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The list

Too many projects, too many ideas, too much going on in that bottomless chasm of tasks that’s known as daily life.


Too many projects, too many ideas, too much going on in that bottomless chasm of tasks that’s known as daily life.

One project after another challenges my inbox’s zero ambitions; one idea after another pops into my head and demands I take notes, buy a domain name, set up a Twitter handle, and claim a Facebook page. Hello, internet hole. Then daily life adds its tuppence-worth: walk the dog, shop, cook, clean the cats, feed the oven…

Fortunately, I discovered a solution long ago.

Start-up fodder

First, to clarify, I’m not some book-thumping advocate of the getting things done approach. For one, I don’t own and I haven’t read David Allen’s Getting Things Done. All I know is what I know, and what I know is what works best for me. It’s called the list.

I started making the list over 20 years ago. At the time, I was muddling along, producing a bi-monthly magazine and the occasional supplement or spin-off publication. As the magazine became more successful, the number of supplements and spin-offs grew.

The company was a start-up, and I was perfect start-up fodder: young, healthy, didn’t drink much – unless you count a hot, dark liquid flavoured with Arabica beans – and a glutton for working hours. Often I would work past midnight, go home, sleep for a few hours and return to my desk before even a sliver of light had coloured the horizon. Sometimes I omitted the sleeping bit altogether; most of the time, I was never caught in rush-hour traffic.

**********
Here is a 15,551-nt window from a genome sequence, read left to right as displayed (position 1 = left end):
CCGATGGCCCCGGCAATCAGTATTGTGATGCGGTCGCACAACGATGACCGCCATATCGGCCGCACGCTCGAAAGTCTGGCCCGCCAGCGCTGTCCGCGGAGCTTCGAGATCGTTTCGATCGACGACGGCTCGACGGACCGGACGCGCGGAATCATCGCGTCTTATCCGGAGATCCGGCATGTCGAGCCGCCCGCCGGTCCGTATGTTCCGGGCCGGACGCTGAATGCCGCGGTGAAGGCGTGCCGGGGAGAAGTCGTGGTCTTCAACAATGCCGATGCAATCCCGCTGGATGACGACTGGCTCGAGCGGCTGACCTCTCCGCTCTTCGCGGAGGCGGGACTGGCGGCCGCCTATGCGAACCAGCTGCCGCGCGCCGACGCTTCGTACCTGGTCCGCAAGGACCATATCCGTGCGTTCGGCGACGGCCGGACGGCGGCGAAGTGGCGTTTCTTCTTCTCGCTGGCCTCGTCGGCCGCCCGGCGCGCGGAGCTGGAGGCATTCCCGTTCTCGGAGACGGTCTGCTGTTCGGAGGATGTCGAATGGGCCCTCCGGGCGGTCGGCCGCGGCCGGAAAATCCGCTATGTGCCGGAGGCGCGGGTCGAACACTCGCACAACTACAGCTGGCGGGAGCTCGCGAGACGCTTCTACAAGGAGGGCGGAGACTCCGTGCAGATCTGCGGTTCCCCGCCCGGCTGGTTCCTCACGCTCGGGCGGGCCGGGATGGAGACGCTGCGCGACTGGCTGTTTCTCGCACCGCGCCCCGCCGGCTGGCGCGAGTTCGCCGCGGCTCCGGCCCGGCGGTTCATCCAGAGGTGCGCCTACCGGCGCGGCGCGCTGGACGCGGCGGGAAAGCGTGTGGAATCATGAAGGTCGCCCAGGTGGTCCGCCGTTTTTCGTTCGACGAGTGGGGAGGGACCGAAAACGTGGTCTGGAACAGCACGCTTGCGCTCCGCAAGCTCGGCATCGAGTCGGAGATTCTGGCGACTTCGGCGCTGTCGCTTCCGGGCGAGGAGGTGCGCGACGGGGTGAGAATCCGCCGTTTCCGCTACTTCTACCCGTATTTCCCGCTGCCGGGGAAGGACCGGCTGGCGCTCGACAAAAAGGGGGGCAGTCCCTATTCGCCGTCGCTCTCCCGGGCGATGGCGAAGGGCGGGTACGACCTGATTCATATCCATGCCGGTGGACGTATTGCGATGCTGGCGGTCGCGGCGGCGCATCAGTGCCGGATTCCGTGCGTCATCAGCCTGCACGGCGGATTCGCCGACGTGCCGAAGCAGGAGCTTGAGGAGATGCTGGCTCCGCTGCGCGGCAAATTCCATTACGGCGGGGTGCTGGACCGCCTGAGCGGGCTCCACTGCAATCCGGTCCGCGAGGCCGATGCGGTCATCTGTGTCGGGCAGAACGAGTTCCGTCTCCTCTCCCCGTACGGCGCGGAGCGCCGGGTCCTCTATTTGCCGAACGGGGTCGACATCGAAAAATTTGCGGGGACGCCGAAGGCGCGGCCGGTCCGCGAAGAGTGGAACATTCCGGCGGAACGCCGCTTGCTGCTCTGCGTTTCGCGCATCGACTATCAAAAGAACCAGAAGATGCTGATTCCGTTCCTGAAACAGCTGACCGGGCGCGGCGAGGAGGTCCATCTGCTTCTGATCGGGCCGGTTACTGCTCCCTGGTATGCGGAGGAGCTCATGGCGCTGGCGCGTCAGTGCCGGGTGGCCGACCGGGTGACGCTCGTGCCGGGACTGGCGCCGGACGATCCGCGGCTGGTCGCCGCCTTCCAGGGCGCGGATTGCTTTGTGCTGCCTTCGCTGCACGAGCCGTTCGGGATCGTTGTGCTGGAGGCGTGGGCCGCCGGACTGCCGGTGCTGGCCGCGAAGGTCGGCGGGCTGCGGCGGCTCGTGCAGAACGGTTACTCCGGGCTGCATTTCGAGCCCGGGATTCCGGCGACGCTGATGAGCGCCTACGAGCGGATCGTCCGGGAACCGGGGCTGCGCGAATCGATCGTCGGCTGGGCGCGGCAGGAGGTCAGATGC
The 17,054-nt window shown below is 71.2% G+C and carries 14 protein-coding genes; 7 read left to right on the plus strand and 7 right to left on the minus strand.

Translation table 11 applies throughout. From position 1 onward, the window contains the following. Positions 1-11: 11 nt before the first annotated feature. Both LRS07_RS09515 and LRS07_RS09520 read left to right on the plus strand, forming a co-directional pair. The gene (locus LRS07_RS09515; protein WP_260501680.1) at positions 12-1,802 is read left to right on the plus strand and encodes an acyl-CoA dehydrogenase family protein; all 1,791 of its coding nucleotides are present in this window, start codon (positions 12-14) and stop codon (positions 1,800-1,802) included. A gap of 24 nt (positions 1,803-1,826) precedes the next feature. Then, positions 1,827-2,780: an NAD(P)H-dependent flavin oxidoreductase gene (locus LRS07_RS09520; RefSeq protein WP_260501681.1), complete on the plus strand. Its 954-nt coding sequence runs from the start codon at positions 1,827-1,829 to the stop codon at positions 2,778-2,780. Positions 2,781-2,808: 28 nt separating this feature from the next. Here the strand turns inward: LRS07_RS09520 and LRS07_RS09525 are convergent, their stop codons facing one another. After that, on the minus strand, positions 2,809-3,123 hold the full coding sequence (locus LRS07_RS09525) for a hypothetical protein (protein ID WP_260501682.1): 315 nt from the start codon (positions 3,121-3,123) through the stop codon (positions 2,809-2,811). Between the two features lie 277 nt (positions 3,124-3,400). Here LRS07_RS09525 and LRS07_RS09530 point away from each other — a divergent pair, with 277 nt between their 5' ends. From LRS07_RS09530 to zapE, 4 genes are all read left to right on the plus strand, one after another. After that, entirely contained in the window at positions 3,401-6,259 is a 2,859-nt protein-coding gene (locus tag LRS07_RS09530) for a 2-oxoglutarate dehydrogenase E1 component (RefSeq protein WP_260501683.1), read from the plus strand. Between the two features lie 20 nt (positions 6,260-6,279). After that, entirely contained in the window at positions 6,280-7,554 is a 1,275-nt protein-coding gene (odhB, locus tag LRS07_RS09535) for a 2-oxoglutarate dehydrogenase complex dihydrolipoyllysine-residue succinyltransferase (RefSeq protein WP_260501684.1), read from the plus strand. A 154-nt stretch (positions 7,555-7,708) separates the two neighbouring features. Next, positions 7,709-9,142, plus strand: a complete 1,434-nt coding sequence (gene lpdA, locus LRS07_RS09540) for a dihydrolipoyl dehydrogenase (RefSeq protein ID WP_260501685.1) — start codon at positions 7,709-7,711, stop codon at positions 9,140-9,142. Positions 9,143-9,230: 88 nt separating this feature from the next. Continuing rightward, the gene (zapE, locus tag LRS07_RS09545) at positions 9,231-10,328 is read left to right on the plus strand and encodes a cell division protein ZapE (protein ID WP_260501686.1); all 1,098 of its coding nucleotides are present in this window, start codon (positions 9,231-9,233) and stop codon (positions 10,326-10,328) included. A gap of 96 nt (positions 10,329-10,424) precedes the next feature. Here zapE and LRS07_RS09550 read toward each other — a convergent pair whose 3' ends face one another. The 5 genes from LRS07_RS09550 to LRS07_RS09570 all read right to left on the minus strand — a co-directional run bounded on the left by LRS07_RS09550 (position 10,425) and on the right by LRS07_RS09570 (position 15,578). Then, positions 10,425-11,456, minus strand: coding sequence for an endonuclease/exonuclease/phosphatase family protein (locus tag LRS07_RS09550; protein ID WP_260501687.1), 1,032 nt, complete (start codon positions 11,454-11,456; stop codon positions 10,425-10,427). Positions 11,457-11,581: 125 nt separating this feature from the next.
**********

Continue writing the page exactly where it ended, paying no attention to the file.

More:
But all those hours weren’t enough. One day I looked up and the piles of work sitting in trays at the end of my desk had grown to block my line of sight to the window and the outside world. I got to thinking: I don’t mind working long hours, but I’m damned if I’m going to be held prisoner. And that’s when I started the list.

The low-tech solution

Over the years, I’ve refined my approach to what I add to the list. That first time, though, I wrote down every task, every morsel of information I needed to get through the piles of work on my desk and restore that view to the outside world.

I rewrote the list every morning, removing tasks I’d completed the day before, adding back those I hadn’t, and including anything new. Within a couple of months – while I never reached in-tray zero – I got back my view.

The list was, and remains, a low-tech affair. All I need is a good notebook, a pen, and time. The time I spend on the list is recouped through more efficient working and fewer paralysing anxiety attacks. The notebook is portable, travels well, and is difficult to break.

Eventually the list begot a second list – in a second notebook – one for ideas and less urgent items that I could refer to and act on later.

These days the list is supported by technology in the shape of task management app Things. Unlike some, I don’t ‘brain dump’ everything into Things, or any other app. Things is for big projects, like books; projects that comprise 20 or more tasks, which are often repeated from one project to the next. Every day, I pull tasks from those projects and add them to the list. This means there’s a certain amount of duplication when I’m checking off tasks, but I can live with that.

What’s more important is that the list lives and, as I’ve discovered, there’s life after work.